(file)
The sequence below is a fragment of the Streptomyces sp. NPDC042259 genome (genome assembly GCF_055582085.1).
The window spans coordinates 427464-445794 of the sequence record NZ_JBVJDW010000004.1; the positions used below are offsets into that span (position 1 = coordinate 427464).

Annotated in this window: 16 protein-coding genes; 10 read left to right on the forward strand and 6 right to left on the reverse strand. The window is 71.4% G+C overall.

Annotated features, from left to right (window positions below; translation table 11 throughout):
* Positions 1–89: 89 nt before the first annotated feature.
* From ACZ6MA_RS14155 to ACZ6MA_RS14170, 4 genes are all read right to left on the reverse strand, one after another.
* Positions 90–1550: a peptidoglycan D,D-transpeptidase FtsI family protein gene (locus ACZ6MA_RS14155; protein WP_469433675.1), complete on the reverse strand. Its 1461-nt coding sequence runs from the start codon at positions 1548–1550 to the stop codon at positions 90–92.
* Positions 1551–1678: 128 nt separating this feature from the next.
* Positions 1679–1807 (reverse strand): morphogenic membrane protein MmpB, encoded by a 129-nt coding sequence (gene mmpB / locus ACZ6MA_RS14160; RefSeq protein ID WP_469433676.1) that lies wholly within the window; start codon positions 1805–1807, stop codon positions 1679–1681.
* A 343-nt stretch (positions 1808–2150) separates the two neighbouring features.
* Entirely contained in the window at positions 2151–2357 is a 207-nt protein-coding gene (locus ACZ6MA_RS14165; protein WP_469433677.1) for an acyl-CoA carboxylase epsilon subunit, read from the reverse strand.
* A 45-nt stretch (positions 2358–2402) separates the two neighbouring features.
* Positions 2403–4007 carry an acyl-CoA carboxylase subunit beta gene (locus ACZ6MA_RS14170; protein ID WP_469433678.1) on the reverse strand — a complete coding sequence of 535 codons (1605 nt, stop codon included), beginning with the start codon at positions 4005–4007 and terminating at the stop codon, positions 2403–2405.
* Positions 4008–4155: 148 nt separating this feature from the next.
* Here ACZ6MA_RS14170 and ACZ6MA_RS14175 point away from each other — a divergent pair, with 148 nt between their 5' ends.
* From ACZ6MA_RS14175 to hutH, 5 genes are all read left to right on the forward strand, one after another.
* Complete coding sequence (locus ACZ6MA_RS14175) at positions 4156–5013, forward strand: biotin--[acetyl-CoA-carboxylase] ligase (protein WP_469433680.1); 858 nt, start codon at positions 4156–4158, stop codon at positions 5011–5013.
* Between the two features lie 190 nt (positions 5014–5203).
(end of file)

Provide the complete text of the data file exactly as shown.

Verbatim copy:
The sequence below is a fragment of the Streptomyces sp. NPDC042259 genome (genome assembly GCF_055582085.1).
The window spans coordinates 427464-445794 of the sequence record NZ_JBVJDW010000004.1; the positions used below are offsets into that span (position 1 = coordinate 427464).

Annotated in this window: 16 protein-coding genes; 10 read left to right on the forward strand and 6 right to left on the reverse strand. The window is 71.4% G+C overall.

Annotated features, from left to right (window positions below; translation table 11 throughout):
* Positions 1–89: 89 nt before the first annotated feature.
* From ACZ6MA_RS14155 to ACZ6MA_RS14170, 4 genes are all read right to left on the reverse strand, one after another.
* Positions 90–1550: a peptidoglycan D,D-transpeptidase FtsI family protein gene (locus ACZ6MA_RS14155; protein WP_469433675.1), complete on the reverse strand. Its 1461-nt coding sequence runs from the start codon at positions 1548–1550 to the stop codon at positions 90–92.
* Positions 1551–1678: 128 nt separating this feature from the next.
* Positions 1679–1807 (reverse strand): morphogenic membrane protein MmpB, encoded by a 129-nt coding sequence (gene mmpB / locus ACZ6MA_RS14160; RefSeq protein ID WP_469433676.1) that lies wholly within the window; start codon positions 1805–1807, stop codon positions 1679–1681.
* A 343-nt stretch (positions 1808–2150) separates the two neighbouring features.
* Entirely contained in the window at positions 2151–2357 is a 207-nt protein-coding gene (locus ACZ6MA_RS14165; protein WP_469433677.1) for an acyl-CoA carboxylase epsilon subunit, read from the reverse strand.
* A 45-nt stretch (positions 2358–2402) separates the two neighbouring features.
* Positions 2403–4007 carry an acyl-CoA carboxylase subunit beta gene (locus ACZ6MA_RS14170; protein ID WP_469433678.1) on the reverse strand — a complete coding sequence of 535 codons (1605 nt, stop codon included), beginning with the start codon at positions 4005–4007 and terminating at the stop codon, positions 2403–2405.
* Positions 4008–4155: 148 nt separating this feature from the next.
* Here ACZ6MA_RS14170 and ACZ6MA_RS14175 point away from each other — a divergent pair, with 148 nt between their 5' ends.
* From ACZ6MA_RS14175 to hutH, 5 genes are all read left to right on the forward strand, one after another.
* Complete coding sequence (locus ACZ6MA_RS14175) at positions 4156–5013, forward strand: biotin--[acetyl-CoA-carboxylase] ligase (protein WP_469433680.1); 858 nt, start codon at positions 4156–4158, stop codon at positions 5011–5013.
* Between the two features lie 190 nt (positions 5014–5203).